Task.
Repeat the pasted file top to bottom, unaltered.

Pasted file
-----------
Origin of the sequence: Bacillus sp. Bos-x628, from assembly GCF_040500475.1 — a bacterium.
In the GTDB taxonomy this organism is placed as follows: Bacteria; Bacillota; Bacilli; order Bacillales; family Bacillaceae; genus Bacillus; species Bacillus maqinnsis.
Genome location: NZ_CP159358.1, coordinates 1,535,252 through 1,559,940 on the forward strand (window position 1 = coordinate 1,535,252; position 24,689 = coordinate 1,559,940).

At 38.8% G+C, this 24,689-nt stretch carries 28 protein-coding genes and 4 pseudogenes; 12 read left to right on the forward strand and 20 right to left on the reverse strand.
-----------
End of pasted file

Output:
Origin of the sequence: Bacillus sp. Bos-x628, from assembly GCF_040500475.1 — a bacterium.
In the GTDB taxonomy this organism is placed as follows: Bacteria; Bacillota; Bacilli; order Bacillales; family Bacillaceae; genus Bacillus; species Bacillus maqinnsis.
Genome location: NZ_CP159358.1, coordinates 1,535,252 through 1,559,940 on the forward strand (window position 1 = coordinate 1,535,252; position 24,689 = coordinate 1,559,940).

At 38.8% G+C, this 24,689-nt stretch carries 28 protein-coding genes and 4 pseudogenes; 12 read left to right on the forward strand and 20 right to left on the reverse strand.